Lake Atitlan to Antigua
With just one glimpse of an image of Lake Atitlan I felt a wild assurance that something was drawing me here. Surrounded by three volcanos and numerous villages along the water’s edge, the forests and towns are teeming with an energy sourced from tectonic plates and ancient roots. Sustainable agroforestry, traditional medicines, Mayan heritage and plant based foods are just a few key components to the magic of Lake Atitlan. Attracting backpackers, yogis, health practitioners, digital nomads and ceremonial seekers, this plant based healing community offers a generous welcome world travelers.
Arrival to San Marcos La Laguna
Guatemala City to Lake Atitlan can take 2.5 up to 4.5 hours depending on the time of day and mode of transportation, and the cost of getting there can vary.
Many backpackers take the camionetas or chicken busses which are the most cost-effective way of getting across Guatemala. At 33 years old I’ve come to a decision about “getting there” and my inner council and I agree to the least amount of time spent in transit. To foster more grace and ease, I seek direct flights, exit row upgrades and non-public transportation when possible. Costing only 700Q ($90) for a one way, I opted for the private car.
The road to San Marcos was closed for construction during my stay so I had the option of getting dropped off in Panajachel or San Juan and then taking a direct boat to San Marcos. At the docks be prepared to speak some Spanish, it will help you with the price of your boat ride. Contingent on the paleness of your skin and the sureness of your speech, each ride can cost anywhere from 10Q to 25Q ($3.50) per trip.
Where to Stay:
- Las Casas de Suenos– El Nido, Airbnb
Location, Location, Location! Nestled on the edge of a hill above the Cerro Tzankujil Nature Reserve, this magical house is three levels of eco-sensual dwelling.
Home is a place where you feel at ease in your surroundings, with the bare necessities and the authenticity of simplicity. For three nights I felt a new meaning of home, embraced by a peaceful blue dawn over the lake with the wood fire burning at my bed foot’s edge.
I called a local healer from a flyer posted in town and she met me the following afternoon at my cliffside retreat. We took turns carrying her massage table up the steep, winding path. She brought Doterra essential oils, copal incense and candles to set with my balcony space at my Airbnb. She spoke with a friend in town who then delivered enough wood to my doorstep to keep me warm from the sudden rainstorm.
Arriving and exiting The Yoga Forest is steep and narrow. A series of trails and mountain carved steppingstones are a part of the pilgrimage to this serene forest oasis. I stayed a few nights in a private cabin above timberline, waking up for morning meditation at 7:30AM followed by 90 minutes of gentle yoga. Check the calendar for retreats offering plant medicine, Acro yoga, Kirtan and meditation or just book a stay and drop into the current offerings. If you travel with anything more than a backpack you will find entering Yoga Forest a challenge. Bring a small flashlight or headlamp and take note of the small arrows pointing the way when the path diverges.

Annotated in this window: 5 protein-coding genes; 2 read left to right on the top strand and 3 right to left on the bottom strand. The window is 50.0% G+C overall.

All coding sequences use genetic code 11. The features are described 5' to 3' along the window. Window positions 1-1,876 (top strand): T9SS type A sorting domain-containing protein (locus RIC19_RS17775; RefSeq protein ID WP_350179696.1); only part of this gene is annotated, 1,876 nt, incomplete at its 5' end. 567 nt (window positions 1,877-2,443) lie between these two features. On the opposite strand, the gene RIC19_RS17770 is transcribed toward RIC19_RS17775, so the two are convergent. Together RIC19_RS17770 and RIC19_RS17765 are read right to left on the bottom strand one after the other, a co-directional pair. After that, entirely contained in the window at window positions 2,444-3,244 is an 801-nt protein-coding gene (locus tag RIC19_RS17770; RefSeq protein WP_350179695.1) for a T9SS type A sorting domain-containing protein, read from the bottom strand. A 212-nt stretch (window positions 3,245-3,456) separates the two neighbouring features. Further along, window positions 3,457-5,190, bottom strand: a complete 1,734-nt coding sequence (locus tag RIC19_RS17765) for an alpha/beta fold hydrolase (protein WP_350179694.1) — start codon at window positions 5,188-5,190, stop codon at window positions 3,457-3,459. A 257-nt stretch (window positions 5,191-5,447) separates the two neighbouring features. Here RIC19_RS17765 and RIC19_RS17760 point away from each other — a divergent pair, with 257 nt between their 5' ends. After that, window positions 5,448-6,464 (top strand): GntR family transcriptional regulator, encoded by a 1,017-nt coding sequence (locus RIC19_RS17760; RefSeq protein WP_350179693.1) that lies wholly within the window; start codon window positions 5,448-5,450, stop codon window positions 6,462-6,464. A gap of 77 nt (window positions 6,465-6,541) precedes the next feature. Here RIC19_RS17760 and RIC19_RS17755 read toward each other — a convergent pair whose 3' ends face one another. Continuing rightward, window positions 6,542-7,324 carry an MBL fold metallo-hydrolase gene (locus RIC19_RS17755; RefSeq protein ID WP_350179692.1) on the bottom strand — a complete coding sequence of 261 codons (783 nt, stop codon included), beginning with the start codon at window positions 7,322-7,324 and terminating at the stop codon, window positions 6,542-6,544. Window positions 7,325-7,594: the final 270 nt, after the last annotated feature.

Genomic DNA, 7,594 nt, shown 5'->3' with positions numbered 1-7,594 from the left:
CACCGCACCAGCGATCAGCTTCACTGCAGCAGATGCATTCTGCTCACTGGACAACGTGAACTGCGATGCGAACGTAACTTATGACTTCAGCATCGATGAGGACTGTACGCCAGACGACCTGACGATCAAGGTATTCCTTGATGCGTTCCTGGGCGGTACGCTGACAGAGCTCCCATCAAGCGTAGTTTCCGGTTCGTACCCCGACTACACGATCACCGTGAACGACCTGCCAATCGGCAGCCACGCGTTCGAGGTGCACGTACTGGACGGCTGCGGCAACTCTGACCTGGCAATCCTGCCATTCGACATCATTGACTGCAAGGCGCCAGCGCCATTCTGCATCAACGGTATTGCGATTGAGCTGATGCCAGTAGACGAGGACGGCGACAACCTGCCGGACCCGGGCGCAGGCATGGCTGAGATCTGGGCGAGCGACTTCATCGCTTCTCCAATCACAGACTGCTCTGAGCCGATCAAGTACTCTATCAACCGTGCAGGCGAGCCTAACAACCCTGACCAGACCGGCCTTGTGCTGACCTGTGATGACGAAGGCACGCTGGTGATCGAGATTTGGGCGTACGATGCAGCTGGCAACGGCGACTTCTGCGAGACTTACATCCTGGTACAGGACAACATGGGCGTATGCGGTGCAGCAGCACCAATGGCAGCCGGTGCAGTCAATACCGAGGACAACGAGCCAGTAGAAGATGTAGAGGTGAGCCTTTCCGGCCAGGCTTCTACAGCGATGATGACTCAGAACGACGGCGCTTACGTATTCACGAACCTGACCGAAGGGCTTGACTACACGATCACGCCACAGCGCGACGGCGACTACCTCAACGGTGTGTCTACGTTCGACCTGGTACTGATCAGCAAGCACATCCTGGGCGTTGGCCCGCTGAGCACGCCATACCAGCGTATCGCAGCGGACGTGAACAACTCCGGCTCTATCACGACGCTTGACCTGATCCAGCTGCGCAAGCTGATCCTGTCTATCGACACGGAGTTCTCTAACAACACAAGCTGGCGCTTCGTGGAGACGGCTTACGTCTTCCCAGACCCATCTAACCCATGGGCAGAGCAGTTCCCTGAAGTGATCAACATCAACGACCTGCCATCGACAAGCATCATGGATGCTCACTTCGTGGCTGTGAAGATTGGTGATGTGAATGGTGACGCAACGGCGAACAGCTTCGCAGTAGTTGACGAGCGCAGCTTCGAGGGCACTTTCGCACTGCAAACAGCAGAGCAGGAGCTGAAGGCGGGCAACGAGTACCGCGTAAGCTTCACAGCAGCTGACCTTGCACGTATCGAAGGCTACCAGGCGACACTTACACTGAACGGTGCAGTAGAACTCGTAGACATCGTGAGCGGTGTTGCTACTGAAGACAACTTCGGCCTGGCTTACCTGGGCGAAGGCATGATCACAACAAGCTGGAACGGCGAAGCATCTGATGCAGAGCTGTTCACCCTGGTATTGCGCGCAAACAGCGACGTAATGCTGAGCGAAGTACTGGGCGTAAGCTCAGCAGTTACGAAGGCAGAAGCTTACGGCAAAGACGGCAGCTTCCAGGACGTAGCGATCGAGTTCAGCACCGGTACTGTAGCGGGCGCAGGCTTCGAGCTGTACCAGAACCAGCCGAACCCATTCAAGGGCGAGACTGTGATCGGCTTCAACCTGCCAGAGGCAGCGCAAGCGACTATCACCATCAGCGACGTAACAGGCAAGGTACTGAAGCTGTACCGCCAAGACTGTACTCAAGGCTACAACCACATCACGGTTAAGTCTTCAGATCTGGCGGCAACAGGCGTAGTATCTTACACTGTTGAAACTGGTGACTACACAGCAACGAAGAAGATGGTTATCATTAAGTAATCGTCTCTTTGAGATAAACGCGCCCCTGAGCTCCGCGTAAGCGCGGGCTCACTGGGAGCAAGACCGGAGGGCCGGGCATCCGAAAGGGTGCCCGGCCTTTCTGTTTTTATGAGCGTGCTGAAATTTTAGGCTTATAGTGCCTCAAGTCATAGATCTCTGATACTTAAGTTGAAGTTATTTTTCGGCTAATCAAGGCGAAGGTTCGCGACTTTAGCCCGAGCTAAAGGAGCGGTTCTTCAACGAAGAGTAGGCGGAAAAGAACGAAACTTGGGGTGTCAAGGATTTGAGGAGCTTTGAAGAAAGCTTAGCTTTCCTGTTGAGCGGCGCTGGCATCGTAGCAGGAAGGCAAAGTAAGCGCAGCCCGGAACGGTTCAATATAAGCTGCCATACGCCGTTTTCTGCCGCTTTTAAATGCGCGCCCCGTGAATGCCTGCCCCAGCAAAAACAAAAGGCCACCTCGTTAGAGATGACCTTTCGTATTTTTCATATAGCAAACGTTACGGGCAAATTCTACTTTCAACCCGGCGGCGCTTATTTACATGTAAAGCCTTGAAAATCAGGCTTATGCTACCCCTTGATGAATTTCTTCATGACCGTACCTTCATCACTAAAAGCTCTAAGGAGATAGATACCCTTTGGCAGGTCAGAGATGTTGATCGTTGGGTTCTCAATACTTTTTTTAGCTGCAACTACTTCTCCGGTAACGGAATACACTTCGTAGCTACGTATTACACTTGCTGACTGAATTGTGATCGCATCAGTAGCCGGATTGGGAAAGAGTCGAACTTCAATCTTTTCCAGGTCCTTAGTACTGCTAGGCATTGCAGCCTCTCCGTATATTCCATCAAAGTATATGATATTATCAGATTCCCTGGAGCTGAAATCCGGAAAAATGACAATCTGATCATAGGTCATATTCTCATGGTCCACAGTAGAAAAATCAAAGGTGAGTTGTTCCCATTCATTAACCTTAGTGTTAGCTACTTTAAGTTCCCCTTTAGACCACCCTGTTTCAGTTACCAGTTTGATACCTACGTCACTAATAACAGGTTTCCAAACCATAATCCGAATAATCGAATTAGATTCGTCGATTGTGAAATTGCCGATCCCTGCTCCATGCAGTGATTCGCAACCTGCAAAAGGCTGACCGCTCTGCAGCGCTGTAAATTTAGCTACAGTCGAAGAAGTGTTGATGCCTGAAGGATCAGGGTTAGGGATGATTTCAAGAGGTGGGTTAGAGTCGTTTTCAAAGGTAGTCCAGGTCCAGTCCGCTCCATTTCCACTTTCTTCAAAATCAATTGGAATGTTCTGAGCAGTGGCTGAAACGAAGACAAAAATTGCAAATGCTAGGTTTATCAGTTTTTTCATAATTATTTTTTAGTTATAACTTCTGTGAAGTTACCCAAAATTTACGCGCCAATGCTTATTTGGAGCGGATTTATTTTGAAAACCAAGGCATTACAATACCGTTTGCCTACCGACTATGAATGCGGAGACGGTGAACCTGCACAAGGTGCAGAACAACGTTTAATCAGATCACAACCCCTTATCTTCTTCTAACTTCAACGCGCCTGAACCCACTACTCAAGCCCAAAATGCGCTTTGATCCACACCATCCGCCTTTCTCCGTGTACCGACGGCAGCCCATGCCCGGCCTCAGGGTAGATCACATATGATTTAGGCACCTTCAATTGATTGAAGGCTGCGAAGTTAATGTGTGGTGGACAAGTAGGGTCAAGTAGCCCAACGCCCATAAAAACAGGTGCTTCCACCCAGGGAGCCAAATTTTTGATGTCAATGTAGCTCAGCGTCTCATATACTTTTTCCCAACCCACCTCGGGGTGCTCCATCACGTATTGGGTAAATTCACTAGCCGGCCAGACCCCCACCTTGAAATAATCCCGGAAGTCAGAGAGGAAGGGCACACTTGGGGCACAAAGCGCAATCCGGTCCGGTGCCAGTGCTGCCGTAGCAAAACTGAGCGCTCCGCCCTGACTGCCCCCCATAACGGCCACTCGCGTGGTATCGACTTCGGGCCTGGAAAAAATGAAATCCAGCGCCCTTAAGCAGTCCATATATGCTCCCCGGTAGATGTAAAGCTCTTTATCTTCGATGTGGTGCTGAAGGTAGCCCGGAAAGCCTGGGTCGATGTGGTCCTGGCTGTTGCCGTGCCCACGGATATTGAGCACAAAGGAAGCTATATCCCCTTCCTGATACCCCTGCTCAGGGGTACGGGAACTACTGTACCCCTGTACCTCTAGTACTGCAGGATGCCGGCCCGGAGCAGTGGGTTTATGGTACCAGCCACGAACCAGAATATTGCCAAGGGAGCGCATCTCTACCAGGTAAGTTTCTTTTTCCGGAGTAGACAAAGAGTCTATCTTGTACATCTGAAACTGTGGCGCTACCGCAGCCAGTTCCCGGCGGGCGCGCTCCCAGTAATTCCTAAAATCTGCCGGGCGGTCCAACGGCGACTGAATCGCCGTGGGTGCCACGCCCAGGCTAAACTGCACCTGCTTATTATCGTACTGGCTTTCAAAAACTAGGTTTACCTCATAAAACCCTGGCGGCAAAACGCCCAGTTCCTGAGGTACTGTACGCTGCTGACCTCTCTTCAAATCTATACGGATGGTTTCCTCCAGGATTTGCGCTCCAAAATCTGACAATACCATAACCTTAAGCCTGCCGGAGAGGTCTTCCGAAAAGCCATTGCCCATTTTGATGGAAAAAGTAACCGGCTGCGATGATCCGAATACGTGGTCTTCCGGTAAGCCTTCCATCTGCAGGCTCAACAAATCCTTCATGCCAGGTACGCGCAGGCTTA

3. Eagles Nest
With a focus on community, yoga and movement arts, Eagles Nest is an intentional hosting space for travelers, retreats, events, workshops and summits. I attended the Solstice Festival where I danced, drank non alcoholic elixirs, sat by the fire, ate from the cafe and enjoyed the company of an international crew. The three day festival included yoga, meditation, workshops, ecstatic dance and cacao ceremony. I met two women from the U.S who had moved to Guatemala last year and many travelers who also felt an energetic pull to this place from Holland, France, Estonia, Argentina, Spain and Ireland.
The café here has a simple menu with cozy floor cushion seating that invites warm conversation and savory eats. For 50Q ($6.50) I recommend the dish of the day which is a large organic flavorful vegetarian plate, divine! Watch the sunset over the lake and be sure to check out the bulletin board for bodywork, coaching and other offerings.
Where to Eat in San Marcos:
Vegetarian café offering fresh baked breads, breakfast and lunch. I ordered the vegan plate and the veggie sandwich to go so I could use my credit card to meet the minimum spend of 100Q ($13). As far as I could tell, there is just one ATM in San Marcos and it was closed on my arrival. It’s always best advised to arrive with cash but in case you spent it all on transportation, come eat for two at Circle.
I discovered that the ATMs in San Marcos are often empty or not working so it’s common to overhear other travelers making plans to take a 20 minute boat ride to San Juan for an easier money withdraw or money exchange. Just make sure you keep aside boat money for getting there!
It’s a place where you come for one thing, the Pad Thai. Beautiful, open floor restaurant with cushions and creative lighting attracting all the familiar faces you will see about town.
At breakfast on the upper deck with un-obstructed views of the volcano’s you will change your plans. I foresee this in your future just as it happened in mine! It was here, my last lunch before taking a boat to San Pedro, then a car to Antigua that I slowed it down and bought a new return ticket home. Adding six days to my itinerary I was able to return to San Marcos and spend a few days more catching boats to neighboring towns. Thank you Vida for a phenomenal breakfast that significantly altered the course of my stay.